- The U.S. added more than 400,000 millionaires last year, according to a new report.
- Most millionaires are concentrated on the coasts in high-tax, predominantly blue states.
- Maryland has the most millionaires per capita, with more than 1 in 12 households having $1 million or more.
The U.S. added more than 400,000 new millionaires last year, with most of those concentrated on the coasts in high-tax, predominantly blue states.
According to the Phoenix Wealth and Affluent Monitor, by Phoenix Marketing International, there were a total of 7.2 million millionaire households in 2017 — up 6 percent from 2016. Phoenix defines millionaire households as those with $1 million or more in investible assets.
Of course, the most populous states had the most millionaires. But Phoenix also ranked states by millionaires per capita. For the seventh year in a row, Maryland ranked first with the highest number of millionaires per capita — with more than 1 in 12 households having $1 million or more.
New Jersey ranked second, also with just about 1 in 12 households being millionaires. Connecticut ranked third, followed by Hawaii, Alaska, Massachusetts and New Hampshire. California had the most millionaires in total — 885,000 — but it ranked 10th in terms of per capita.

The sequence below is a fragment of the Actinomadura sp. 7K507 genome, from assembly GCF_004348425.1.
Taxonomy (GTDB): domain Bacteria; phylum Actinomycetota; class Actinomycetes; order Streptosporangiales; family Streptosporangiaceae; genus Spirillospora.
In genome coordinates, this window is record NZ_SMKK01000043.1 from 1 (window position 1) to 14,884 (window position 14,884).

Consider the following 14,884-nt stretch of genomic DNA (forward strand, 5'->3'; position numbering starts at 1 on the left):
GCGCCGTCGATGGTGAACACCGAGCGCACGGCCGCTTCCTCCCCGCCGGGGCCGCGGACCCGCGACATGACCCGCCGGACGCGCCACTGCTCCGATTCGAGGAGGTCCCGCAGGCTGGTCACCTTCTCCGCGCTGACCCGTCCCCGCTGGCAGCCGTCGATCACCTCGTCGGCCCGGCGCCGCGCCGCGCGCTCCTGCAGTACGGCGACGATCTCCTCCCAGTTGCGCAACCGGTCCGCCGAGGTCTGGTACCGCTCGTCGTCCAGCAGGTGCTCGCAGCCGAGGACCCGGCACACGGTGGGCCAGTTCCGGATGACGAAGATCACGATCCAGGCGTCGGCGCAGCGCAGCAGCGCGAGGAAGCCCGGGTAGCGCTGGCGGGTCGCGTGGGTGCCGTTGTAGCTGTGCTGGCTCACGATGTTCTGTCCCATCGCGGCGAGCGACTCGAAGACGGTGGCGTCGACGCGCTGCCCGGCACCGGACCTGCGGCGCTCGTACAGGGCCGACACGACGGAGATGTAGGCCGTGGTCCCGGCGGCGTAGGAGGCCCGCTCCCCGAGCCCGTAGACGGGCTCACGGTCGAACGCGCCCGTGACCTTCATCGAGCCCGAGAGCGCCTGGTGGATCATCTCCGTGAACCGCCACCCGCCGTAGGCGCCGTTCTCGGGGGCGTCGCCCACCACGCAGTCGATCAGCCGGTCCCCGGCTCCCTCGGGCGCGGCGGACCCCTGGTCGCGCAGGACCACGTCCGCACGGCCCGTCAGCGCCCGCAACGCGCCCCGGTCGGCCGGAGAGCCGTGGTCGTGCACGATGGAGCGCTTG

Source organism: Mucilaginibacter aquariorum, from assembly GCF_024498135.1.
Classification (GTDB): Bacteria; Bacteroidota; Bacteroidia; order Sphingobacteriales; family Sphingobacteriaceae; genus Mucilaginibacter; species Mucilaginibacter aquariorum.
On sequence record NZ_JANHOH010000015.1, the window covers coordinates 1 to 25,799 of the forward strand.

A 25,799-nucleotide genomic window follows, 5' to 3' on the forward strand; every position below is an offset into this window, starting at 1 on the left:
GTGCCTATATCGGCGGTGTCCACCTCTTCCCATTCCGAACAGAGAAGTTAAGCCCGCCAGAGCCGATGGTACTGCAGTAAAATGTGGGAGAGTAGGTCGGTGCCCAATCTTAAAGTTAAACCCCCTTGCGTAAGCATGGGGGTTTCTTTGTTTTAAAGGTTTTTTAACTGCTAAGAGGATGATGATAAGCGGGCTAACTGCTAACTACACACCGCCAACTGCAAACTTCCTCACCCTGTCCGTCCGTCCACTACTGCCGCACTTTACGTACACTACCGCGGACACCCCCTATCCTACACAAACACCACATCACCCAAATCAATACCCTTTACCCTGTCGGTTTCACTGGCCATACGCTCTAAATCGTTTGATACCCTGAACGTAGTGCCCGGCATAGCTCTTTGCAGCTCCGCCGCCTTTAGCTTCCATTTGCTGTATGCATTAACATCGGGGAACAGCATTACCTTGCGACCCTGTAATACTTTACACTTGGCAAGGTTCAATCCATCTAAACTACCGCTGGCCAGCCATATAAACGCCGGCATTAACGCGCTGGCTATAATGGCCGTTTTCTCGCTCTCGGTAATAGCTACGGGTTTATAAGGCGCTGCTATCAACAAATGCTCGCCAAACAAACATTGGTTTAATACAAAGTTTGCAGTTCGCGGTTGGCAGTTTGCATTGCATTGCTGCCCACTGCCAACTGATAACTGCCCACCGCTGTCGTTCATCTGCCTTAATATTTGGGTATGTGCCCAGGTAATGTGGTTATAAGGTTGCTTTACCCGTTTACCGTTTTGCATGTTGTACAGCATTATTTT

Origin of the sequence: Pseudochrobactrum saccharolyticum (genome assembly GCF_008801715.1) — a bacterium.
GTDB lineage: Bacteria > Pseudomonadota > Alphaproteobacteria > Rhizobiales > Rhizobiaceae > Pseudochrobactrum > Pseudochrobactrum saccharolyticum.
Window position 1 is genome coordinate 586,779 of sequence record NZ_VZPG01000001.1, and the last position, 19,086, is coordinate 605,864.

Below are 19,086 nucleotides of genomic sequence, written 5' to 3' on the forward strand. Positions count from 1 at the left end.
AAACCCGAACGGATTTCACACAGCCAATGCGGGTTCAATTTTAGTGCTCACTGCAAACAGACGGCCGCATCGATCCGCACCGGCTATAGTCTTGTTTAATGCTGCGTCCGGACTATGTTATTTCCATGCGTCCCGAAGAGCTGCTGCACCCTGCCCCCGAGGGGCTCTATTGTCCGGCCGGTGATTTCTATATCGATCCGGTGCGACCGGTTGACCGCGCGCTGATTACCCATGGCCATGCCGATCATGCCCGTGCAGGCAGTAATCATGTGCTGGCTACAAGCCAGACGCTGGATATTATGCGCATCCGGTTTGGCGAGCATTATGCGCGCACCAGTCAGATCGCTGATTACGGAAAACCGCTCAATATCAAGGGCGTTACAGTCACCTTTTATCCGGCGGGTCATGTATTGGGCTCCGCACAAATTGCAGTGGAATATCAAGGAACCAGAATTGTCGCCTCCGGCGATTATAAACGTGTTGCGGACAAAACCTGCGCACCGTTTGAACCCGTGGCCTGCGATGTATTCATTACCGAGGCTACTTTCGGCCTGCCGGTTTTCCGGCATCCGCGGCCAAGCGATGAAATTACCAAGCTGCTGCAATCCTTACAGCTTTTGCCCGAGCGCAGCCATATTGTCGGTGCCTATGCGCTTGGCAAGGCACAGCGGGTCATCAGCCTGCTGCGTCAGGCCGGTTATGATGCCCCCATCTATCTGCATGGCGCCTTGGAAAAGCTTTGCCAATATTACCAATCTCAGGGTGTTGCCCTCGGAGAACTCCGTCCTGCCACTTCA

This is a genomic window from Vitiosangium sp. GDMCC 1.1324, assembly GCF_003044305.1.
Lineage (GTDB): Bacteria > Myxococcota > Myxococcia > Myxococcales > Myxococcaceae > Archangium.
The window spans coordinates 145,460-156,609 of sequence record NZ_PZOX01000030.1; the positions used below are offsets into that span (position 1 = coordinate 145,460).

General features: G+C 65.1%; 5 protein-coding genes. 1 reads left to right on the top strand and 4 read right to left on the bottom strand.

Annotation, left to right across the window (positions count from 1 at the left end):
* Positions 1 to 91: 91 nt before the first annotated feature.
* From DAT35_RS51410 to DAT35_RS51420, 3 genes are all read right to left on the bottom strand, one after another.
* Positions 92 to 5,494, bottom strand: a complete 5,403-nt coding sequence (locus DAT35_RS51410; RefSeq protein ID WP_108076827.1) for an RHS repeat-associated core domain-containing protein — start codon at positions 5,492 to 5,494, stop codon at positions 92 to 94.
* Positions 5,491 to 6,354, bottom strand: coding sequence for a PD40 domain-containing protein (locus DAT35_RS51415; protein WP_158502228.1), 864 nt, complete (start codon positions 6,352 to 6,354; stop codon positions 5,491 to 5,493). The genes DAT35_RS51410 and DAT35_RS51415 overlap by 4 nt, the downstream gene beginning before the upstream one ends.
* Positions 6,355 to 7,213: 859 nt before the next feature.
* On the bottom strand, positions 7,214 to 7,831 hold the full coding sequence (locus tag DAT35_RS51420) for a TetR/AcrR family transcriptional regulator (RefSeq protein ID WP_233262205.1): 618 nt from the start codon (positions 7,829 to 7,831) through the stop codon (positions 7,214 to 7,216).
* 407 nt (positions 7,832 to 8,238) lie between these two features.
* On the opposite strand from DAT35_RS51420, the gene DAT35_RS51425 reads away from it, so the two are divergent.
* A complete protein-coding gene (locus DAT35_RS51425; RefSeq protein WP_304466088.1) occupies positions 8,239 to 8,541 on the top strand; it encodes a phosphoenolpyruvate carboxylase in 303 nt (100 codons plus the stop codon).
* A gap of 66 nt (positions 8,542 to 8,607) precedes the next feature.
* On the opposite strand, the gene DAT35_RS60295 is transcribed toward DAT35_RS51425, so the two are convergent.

Texas had the second highest number, with 566,000, followed by New York with 465,000.
David Thompson, managing director of Phoenix Affluent Market, said the state rankings show that wealth creation continues to be concentrated in big urban centers on the coasts — around New York, Boston, Washington and Los Angeles. Those states also tend to lean Democratic in their politics.
"Those metro areas will continue to generate and mint new millionaires," he said.
Maryland has dominated the list for so long because of the growth in the Washington suburbs of government-related contractors, lobbyists and consultants, he said.
Yet the new tax law could shift the millionaire map in the coming years. While millionaires are currently clustered in high-tax, Democratic states, new limits on the deductibility of state and local taxes could drive more of the wealthy to lower tax states like Florida, Texas and Nevada.
"I do think we will see some migration, especially from the East Coast," he said. "Those who may already have second homes in Florida and the South could move. I think that could accelerate."
Multimillionaires did even better last year. The number of households worth $5 million or more surged 8 percent to 1.1 million. That was the fastest growth in six years.
"The rich are definitely getting richer and controlling more and more of the wealth," Thompson said.
The main driver of all that added wealth was investing. He said the wealthy have "better access to the best investment vehicles and better access to the advice" on how to invest.